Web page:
Erin Jackson is the type of person to strive for excellence in all aspects of her life: from competing this past fall with Jacksonville Roller Derby in the 2015 International WFTDA Championships to graduating cum laude from the Materials Science & Engineering program at the University of Florida, Erin’s dedication to doing her very best can’t be missed. A competitive speed skater outside of roller derby, Erin’s cross training and composure has made her one of the quickest and hard to stop jammers in the world. Learn more about what drives Erin and what she’s up to now.
Name: Erin Jackson
League: Jacksonville Roller Derby
Year you started roller derby: 2012
What is your sports/skating background?
I’ve been skating for as long as I can remember. As a kid I attended skating sessions at the local rink every week and even spent a few summers there at the summer camp. I joined the figure skating team in Ocala, FL when I was eight, but moved on two years later when my coaches left to pursue Olympic dreams for their daughter — and she made it! Not much later, my mom met the speed skating coach at a diner, after recognizing each other from my mom’s job, and I ended up with an invite to a team party at the rink. (It was a welcoming party for the skaters who had just returned home from that year’s world championships.) I won some races at the party on my little artistic skates and soon began attending speed practices. Thirteen years later I’m still in love with the sport.
How did you get involved with roller derby?
My manager at Bont, Debbie Rice, wanted me to start playing roller derby with her in Tampa back in 2011. However, I was too busy balancing school and speed skating at the time to make the trips down there (two hours away). In the following year, I took the Fall 2012 semester online since I would be away at the world speed skating championships for a long period of time. When a former speed skater found out I was staying at home in Ocala (versus an hour north at the University of Florida in Gainesville) for the winter, she invited me to a derby practice. I skated a few fresh meat practices with the Ocala Cannibals before leaving for my speed skating trip. Soon after I got back, I was able to start playing games with Ocala. From then on I was hooked. The Ocala teammate who got me started is actually still a teammate in Jacksonville: Eirinn Go Brawl.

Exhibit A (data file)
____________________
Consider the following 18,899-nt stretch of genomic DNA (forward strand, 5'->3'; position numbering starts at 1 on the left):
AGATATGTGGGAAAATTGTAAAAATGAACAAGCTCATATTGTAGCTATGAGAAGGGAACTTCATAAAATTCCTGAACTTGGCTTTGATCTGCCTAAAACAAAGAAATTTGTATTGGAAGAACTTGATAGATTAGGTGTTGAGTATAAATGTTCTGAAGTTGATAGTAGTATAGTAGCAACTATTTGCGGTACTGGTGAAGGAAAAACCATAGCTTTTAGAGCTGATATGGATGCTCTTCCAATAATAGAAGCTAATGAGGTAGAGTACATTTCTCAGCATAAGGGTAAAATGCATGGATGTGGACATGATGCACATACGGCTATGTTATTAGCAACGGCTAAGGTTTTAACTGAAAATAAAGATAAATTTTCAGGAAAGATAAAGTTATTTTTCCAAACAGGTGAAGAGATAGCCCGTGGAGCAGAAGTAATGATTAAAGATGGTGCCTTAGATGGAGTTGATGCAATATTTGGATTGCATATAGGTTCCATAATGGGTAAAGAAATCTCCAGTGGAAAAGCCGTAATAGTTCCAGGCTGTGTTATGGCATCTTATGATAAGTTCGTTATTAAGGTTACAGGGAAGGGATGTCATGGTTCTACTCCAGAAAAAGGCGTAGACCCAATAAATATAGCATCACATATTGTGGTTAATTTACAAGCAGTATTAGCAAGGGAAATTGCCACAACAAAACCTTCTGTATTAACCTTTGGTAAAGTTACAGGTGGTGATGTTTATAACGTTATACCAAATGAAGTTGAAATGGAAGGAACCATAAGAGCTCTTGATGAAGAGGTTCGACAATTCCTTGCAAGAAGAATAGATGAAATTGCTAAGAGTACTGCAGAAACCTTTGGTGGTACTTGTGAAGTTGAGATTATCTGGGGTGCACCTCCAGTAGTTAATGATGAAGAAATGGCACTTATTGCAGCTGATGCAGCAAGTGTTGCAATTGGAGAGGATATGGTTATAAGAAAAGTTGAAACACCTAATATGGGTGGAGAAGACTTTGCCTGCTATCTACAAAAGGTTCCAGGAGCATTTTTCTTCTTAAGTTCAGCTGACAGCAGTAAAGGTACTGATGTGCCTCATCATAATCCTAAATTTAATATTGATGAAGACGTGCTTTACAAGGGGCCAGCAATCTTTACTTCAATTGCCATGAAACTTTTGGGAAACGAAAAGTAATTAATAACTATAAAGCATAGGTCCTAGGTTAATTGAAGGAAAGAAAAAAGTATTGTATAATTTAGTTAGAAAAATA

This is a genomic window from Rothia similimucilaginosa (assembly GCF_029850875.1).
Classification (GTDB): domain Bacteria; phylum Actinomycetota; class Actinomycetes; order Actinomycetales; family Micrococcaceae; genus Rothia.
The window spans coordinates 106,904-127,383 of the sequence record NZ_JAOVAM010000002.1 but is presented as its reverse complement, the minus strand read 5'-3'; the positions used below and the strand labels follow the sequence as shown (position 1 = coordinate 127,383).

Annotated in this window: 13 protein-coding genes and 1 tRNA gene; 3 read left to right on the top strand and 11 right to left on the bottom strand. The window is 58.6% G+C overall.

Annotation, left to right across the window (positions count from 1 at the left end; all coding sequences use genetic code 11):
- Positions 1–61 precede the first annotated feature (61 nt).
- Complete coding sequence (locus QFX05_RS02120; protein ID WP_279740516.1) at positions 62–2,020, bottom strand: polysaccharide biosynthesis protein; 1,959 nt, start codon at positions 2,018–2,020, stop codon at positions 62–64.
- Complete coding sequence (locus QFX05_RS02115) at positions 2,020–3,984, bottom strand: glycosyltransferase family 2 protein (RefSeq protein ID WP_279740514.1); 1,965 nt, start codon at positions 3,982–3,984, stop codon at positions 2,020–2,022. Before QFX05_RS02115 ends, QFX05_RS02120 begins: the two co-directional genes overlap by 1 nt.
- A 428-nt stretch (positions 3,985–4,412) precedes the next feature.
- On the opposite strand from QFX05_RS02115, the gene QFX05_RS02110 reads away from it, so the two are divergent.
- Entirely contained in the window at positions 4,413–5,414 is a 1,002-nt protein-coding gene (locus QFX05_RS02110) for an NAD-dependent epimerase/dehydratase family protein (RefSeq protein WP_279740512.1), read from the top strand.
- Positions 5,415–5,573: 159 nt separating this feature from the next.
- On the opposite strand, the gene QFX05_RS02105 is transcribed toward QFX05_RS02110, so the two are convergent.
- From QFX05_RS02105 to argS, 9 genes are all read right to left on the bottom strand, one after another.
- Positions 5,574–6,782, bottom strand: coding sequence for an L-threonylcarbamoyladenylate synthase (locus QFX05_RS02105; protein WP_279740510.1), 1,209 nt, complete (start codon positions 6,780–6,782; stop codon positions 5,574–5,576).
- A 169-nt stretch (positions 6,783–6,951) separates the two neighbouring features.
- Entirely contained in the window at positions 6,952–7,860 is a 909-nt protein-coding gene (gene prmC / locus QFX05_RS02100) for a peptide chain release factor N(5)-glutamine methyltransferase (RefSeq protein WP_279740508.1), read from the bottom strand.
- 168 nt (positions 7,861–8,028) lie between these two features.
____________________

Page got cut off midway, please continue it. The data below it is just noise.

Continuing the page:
Please tell us about your rookie year and how you learned to play roller derby.
My rookie year began in late 2012 with the Ocala Cannibals. They taught me the rules, skills, and how to play the game. I played three games with them from October until the end of that season, then skated as many open scrimmages as I could throughout the offseason. I also attended the 2012 WFTDA Championships as a vendor with Bont Skates; I knew that I wanted to play at that level someday. Soon my sponsors at Bont encouraged me to transfer to a WFTDA-ranked team. My local options were Gainesville, Jacksonville, and Tampa. After interacting with members of each team and attending some of their practices, I landed on Jacksonville. Ocala teammate Eirinn Go Brawl was also transferring to Jax, so that was another plus. I began the transfer on Valentine’s Day 2013 and played my first WFTDA-sanctioned game with Jacksonville in June.
What is your skate gear of choice?
I rock Bont Quadstar boots and Ignite plates, Bont FXX wheels, an S1 helmet, and 187 pads.
Do you have a pre-game ritual?
Before every game I warm up similarly to the way I get ready for speed races. The warm up consists of jogging, light plyometrics, and dynamic stretching.
Do you have a favorite motivational quote?